One of the perks of writing for SB Nation is that they give us access to excellent resources, such as Football Outsiders (FO), who records the in-depth statistics of every play for every team. We were fortunate enough to get an advanced copy of the FO Almanac, which has some great in-depth analysis and statistics of every team, including the Redskins. There are a lot of stats that stand out from the 2008 season, one of which being:
Washington posted their three worst offensive DVOA totals in Week 8 (when Samuels was inactive with that balky knee) and Weeks 15 and 17, when he was gone for the year.
So basically, Chris Samuels cannot get hurt. Ever. To get a further understanding of the Redskins woes from 2008, Football Outsiders answered our questions:
Hogs Haven: In your FO Almanac, you said:
"Zone-blitzing the Redskins may not be the wisest move. Washington faced more zone blitzes than any other offense - 7.1 percent of pass plays - and shredded those blitzes with 89.1% DVOA, the best in the NFC."
What types of defenses was it that the Redskins struggled so much against? Opposing teams seemed to get pressure on Jason Campbell with even a 4-man rush, so I'd be curious to know those stats since the offense scored so few points.
Well, Campbell's sack rate was higher than average no matter how many people were rushing him. Here are his sack totals and percentages as split by the number of defenders that were rushing the quarterback:
3 rushers: 1 sack /31 attempts (3.3%, league average 3.3%)
4: 23/333 (6.9%, league average 5.3%)
5: 11/140 (7.9%, league average 7.5%)
6: 3/30 (10%, league average 7.5%)
7: 0/5 (0%, league average 9.5%)
There's no easy answer to give here like, say, "Campbell can't handle a blitz of six men or more". Quarterbacks tend to play slightly worse when you blitz them more, but they're usually in worse situations, too.
Hogs Haven: Zorn added 80+ passing plays to the offense now that he's in year two with Campbell. What are the stats for coaches that go into year two of a system? (Hasselbeck's numbers jumped high his 2nd year under Zorn).
Our projection system provides a very slight bump for teams that retain their offensive coordinator (or their defensive coordinator) for multiple seasons up to a certain point, as we've found that teams that retain their coordinators do tend to see a slight improvement over similar franchises that don't.
There's nothing in those numbers, though, that indicates that Campbell should take a mighty leap forward. We like Jason Campbell; Dave Lewin's Lewin Career Forecast, which predicts the NFL performance of college QB's, had very nice things to say about Campbell coming out of Auburn. So maybe he'll take a step forward, and Zorn will help. But it won't be the dominant factor.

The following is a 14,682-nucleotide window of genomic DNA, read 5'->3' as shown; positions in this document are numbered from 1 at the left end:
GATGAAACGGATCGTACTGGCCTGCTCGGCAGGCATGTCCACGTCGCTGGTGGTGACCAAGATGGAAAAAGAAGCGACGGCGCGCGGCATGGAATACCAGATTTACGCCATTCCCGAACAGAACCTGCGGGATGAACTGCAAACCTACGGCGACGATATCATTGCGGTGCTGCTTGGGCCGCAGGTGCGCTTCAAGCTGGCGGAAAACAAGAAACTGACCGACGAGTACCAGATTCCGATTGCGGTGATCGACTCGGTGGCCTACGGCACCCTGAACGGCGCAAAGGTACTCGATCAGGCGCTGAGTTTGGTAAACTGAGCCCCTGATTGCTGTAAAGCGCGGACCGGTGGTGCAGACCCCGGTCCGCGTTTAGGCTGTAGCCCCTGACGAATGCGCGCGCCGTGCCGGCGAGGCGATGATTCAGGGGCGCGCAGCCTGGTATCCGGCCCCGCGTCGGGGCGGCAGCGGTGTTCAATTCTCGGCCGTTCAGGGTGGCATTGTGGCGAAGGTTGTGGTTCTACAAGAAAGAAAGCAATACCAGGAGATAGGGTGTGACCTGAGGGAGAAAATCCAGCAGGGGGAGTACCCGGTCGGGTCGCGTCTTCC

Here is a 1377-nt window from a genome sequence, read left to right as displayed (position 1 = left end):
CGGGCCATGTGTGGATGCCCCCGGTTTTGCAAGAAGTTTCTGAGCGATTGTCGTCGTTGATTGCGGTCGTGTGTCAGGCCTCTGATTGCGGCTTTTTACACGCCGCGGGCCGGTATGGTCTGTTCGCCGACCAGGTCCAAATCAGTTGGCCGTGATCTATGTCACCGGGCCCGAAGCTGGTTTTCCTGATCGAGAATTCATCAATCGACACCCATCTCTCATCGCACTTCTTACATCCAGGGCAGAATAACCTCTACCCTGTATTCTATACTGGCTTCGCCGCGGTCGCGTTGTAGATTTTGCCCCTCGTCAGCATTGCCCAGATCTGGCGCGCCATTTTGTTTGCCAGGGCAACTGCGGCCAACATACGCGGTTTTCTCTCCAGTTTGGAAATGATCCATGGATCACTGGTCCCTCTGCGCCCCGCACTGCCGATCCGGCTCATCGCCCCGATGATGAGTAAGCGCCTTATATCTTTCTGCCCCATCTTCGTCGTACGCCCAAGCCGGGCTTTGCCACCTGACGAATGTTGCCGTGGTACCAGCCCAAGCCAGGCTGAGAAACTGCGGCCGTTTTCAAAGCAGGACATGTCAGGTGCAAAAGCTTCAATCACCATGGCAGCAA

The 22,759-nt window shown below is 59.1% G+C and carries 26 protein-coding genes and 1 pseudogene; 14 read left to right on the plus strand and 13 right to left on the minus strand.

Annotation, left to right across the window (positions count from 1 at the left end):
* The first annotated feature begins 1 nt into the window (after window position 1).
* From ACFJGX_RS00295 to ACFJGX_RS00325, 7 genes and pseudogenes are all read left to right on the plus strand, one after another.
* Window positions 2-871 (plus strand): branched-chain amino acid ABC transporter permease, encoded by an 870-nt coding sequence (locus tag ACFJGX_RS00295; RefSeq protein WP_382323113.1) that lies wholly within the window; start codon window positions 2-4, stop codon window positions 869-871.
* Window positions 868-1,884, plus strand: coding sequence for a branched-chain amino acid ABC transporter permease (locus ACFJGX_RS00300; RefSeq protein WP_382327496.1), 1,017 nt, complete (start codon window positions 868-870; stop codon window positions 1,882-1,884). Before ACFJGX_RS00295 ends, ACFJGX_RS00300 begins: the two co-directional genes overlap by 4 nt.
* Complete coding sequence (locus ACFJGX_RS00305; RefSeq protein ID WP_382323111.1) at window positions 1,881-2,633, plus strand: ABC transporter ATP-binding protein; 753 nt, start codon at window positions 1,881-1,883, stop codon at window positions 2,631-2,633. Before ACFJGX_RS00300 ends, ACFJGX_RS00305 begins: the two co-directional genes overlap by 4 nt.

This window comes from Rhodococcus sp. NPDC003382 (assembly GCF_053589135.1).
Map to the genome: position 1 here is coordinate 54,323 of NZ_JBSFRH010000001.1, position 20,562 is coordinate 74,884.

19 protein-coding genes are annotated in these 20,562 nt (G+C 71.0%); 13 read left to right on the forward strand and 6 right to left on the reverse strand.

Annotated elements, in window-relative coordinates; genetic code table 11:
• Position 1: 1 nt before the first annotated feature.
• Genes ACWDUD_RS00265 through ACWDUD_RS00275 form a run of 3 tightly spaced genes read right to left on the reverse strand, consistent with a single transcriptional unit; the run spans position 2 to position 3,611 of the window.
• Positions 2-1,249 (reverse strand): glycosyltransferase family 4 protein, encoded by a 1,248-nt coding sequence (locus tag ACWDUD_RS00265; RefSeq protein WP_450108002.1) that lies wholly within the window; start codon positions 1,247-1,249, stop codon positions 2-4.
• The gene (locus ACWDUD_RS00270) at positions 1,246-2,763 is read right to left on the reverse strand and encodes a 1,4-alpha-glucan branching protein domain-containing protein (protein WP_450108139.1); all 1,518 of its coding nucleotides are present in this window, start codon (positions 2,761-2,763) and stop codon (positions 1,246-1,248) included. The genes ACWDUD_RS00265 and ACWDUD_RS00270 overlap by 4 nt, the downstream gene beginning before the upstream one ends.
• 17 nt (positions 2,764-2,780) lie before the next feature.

One thing that we can say pretty much for sure; Campbell's going to throw more interceptions. He threw picks on 1.2% of his passes last year, a remarkably low figure and one that almost always -- as in, say, 39 times out of 40 -- regresses back up closer to 3% or so. Last year's example was David Garrard, who was at a ridiculous 0.9% in 2007; he threw 13 picks last year at a rate of 2.4%.
Hogs Haven: What predictions can you make for the O-line with the addition of former Redskin Derrick Dockery (who was successful in this system before), and the replacement of Stephon Heyer, who is younger and stronger than Jon Jansen?
I always love these sort of questions because fans will always bring up the hopeful adjectives about players. That's not a criticism, just an observation. The flip side is that you could say that Dockery was such a disappointment that he washed out of Buffalo after two years, and Heyer's failed to take the job by the horns, is inexperienced, and gets banged up too easily. That's not a fair analysis, but it's just the counterbalance to only noticing the happy things.
The biggest factor that we've noticed about offensive lines is that continuity helps a lot more than people think. Talent's great, but when you're barking out the signals and someone's not paying attention, talent isn't worth much. A blown assignment in the running game leads to second-and-long, a blown block leads to a sack that blows out Jason Campbell's knee ... it only takes one mistake, and offensive lines that are new with each other tend to make them.